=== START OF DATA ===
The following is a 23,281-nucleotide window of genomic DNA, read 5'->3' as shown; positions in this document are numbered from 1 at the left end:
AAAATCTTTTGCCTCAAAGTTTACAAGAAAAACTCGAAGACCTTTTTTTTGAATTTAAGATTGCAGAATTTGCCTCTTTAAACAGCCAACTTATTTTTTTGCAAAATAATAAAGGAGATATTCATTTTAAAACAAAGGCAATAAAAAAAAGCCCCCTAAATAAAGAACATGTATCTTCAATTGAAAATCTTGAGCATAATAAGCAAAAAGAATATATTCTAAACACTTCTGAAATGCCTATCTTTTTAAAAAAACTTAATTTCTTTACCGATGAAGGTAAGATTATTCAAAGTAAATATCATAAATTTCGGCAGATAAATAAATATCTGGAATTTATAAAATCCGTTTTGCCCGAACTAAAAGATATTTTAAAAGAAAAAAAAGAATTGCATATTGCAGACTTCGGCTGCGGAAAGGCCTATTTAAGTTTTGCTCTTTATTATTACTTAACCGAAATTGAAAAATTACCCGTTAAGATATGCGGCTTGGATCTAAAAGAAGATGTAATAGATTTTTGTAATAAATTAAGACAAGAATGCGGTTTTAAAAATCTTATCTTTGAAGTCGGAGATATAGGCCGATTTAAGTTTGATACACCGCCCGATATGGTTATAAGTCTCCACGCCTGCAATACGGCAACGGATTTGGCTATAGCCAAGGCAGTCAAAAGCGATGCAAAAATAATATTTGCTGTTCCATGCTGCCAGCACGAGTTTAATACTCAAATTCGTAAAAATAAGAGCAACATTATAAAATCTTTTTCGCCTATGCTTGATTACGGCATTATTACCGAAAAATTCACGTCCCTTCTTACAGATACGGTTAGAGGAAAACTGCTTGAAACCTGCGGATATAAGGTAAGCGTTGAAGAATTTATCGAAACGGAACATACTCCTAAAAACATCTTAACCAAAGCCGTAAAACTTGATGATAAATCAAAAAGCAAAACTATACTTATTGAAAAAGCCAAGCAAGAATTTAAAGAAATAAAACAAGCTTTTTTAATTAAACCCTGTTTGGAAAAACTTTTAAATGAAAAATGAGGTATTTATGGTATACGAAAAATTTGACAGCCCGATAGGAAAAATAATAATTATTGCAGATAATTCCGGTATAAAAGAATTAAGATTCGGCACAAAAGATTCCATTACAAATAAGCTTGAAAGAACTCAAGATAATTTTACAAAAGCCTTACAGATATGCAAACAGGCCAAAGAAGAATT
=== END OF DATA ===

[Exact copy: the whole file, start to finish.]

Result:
The following is a 23,281-nucleotide window of genomic DNA, read 5'->3' as shown; positions in this document are numbered from 1 at the left end:
AAAATCTTTTGCCTCAAAGTTTACAAGAAAAACTCGAAGACCTTTTTTTTGAATTTAAGATTGCAGAATTTGCCTCTTTAAACAGCCAACTTATTTTTTTGCAAAATAATAAAGGAGATATTCATTTTAAAACAAAGGCAATAAAAAAAAGCCCCCTAAATAAAGAACATGTATCTTCAATTGAAAATCTTGAGCATAATAAGCAAAAAGAATATATTCTAAACACTTCTGAAATGCCTATCTTTTTAAAAAAACTTAATTTCTTTACCGATGAAGGTAAGATTATTCAAAGTAAATATCATAAATTTCGGCAGATAAATAAATATCTGGAATTTATAAAATCCGTTTTGCCCGAACTAAAAGATATTTTAAAAGAAAAAAAAGAATTGCATATTGCAGACTTCGGCTGCGGAAAGGCCTATTTAAGTTTTGCTCTTTATTATTACTTAACCGAAATTGAAAAATTACCCGTTAAGATATGCGGCTTGGATCTAAAAGAAGATGTAATAGATTTTTGTAATAAATTAAGACAAGAATGCGGTTTTAAAAATCTTATCTTTGAAGTCGGAGATATAGGCCGATTTAAGTTTGATACACCGCCCGATATGGTTATAAGTCTCCACGCCTGCAATACGGCAACGGATTTGGCTATAGCCAAGGCAGTCAAAAGCGATGCAAAAATAATATTTGCTGTTCCATGCTGCCAGCACGAGTTTAATACTCAAATTCGTAAAAATAAGAGCAACATTATAAAATCTTTTTCGCCTATGCTTGATTACGGCATTATTACCGAAAAATTCACGTCCCTTCTTACAGATACGGTTAGAGGAAAACTGCTTGAAACCTGCGGATATAAGGTAAGCGTTGAAGAATTTATCGAAACGGAACATACTCCTAAAAACATCTTAACCAAAGCCGTAAAACTTGATGATAAATCAAAAAGCAAAACTATACTTATTGAAAAAGCCAAGCAAGAATTTAAAGAAATAAAACAAGCTTTTTTAATTAAACCCTGTTTGGAAAAACTTTTAAATGAAAAATGAGGTATTTATGGTATACGAAAAATTTGACAGCCCGATAGGAAAAATAATAATTATTGCAGATAATTCCGGTATAAAAGAATTAAGATTCGGCACAAAAGATTCCATTACAAATAAGCTTGAAAGAACTCAAGATAATTTTACAAAAGCCTTACAGATATGCAAACAGGCCAAAGAAGAATT